• In all cases, avoid discussion of “blame.” Assure the injured person that the accident will be investigated.
• Be alert for claimant’s “expectations.” Communicate them to your insurance company.
• Make sure injured employees understand that a claim will be processed for Workers’ Compensation benefits with regard to medical bills and time off from work (if applicable).
2. For injured employees, work closely with the claim department at your insurance company.
• To provide the physician with the injury report that includes all the information you reported.
• To provide the physician with a detailed description of the injured employee’s current job duties.
• To communicate your support in returning the injured employee to work, and to light duty as necessary.
3. For all accidents, determine facts and circumstances.
• Identify specific materials, equipment, or tools involved in the accident and keep evidence in a safe place.
• Do not discard damaged or broken equipment involved in an accident. Keep it in a secure place where it will not be inadvertently put into use or destroyed. Altering, destroying, or discarding it could lead to an adverse finding.
• Develop a plan of action to prevent similar incidents.
• Notify customers of potentially hazardous conditions, which require action on their part for accident prevention.
After the Accident Occurs
1. Maintain an accident injury management record (Call us at 1-800-548-2329 for more information).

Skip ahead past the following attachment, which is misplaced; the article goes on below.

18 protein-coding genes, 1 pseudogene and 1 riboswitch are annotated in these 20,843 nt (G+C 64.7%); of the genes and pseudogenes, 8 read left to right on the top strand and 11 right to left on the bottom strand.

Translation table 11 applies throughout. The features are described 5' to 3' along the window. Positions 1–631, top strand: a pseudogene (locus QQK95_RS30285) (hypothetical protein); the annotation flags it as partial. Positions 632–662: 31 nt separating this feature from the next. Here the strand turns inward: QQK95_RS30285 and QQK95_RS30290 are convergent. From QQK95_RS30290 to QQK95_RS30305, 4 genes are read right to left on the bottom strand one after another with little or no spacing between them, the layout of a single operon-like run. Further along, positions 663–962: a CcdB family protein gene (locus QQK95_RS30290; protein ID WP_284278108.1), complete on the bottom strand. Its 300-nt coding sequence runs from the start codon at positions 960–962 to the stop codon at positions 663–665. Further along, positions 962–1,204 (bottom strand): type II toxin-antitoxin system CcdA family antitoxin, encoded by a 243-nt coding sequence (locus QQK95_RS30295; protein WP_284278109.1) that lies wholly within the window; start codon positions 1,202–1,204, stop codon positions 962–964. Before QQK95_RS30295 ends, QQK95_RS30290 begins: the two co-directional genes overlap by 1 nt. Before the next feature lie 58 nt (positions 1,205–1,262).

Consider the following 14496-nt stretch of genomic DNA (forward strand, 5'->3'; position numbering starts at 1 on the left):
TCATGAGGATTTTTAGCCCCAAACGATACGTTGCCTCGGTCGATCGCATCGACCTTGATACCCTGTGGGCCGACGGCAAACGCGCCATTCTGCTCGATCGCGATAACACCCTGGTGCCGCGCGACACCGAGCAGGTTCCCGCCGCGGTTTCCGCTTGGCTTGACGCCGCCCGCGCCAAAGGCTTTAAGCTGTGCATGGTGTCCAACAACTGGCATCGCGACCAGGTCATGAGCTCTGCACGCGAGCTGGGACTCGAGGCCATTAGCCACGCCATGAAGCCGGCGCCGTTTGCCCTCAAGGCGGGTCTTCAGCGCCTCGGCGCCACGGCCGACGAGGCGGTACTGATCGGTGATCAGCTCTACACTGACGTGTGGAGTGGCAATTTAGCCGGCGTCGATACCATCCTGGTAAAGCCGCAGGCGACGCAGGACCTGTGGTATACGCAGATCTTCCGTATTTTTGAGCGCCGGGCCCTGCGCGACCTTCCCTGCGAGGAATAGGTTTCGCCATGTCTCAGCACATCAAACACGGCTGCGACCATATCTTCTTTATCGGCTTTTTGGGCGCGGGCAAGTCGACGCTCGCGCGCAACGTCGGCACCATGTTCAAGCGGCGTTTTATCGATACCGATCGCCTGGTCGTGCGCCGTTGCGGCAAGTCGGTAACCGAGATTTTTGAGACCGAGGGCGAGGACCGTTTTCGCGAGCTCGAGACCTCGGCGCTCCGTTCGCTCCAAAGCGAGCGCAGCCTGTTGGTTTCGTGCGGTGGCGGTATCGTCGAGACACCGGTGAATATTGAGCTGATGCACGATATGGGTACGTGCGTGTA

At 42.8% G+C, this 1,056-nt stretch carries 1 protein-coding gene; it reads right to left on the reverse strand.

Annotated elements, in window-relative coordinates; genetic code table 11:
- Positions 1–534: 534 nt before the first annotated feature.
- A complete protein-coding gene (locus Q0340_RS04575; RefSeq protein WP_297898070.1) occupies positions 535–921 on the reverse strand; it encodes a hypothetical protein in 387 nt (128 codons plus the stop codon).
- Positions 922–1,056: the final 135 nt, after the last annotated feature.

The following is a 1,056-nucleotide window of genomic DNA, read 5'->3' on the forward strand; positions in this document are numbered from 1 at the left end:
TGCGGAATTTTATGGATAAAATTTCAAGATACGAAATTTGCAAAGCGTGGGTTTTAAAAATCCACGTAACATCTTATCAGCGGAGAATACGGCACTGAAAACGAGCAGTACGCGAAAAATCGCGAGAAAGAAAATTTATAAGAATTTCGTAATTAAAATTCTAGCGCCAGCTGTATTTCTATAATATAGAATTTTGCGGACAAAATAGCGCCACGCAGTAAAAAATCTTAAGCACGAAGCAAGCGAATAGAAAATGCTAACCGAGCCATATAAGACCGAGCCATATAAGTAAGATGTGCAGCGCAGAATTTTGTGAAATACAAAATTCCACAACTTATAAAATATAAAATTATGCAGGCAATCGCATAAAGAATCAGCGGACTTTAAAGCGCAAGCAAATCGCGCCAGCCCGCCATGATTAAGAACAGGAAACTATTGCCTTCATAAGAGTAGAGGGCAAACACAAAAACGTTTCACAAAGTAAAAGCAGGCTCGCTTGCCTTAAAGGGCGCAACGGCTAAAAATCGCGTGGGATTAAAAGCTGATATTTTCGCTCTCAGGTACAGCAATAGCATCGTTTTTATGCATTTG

Whatever format you choose – a paper filing system or a computer database – your records should include:
• Injury report – include all information reported to the insurance company.
• Log of all communication related to claim
• Dates
• Contacts
• Documentation of discussion
• For employees, information on return-to-work status
2. Notify your insurance company of any new information you may receive or develop.
• About the accident
• About the injury
• About employee work status
• About legal representation or suit filings
Don’t let claims “slip and fall” between the cracks!
Loss Reporting Tips
• These same slip and fall guidelines apply to your customers – you can help by educating them on reporting slips and falls.
• Ask customers to notify you immediately of any incident involving a fall, no matter how minor.
• Make sure your employees know what to do when a fall occurs or if they themselves are injured.
• When an employee does not report for work due to illness, always inquire to see if the absence may be work related.
• Make sure one person is responsible for reporting all losses to your insurance company. Cross train a back-up for that person.
A Note About Fraud

Slip and fall scams take advantage of existing hazards and it’s been proven that they can be staged to collect benefits. These claims require careful management and scrutiny. It can be difficult to disprove allegations of a fraudulent slip and fall.
You can help your insurance company get a jump on fraudulent claims by consistently following these steps:
• Immediate notice of all accidents will help identify and deny fraudulent claims.
• Gathering and documenting evidence and facts while they are fresh will help to successfully defend fraudulent claims.
• Having a plan for medical care will help in getting an immediate, objective evaluation and serve as documentation of the alleged injury.
• Following consistent slip and fall management guidelines will help to accurately identify claims that have merit and those that do not.

Go to www.cna.com/riskcontrol for more information.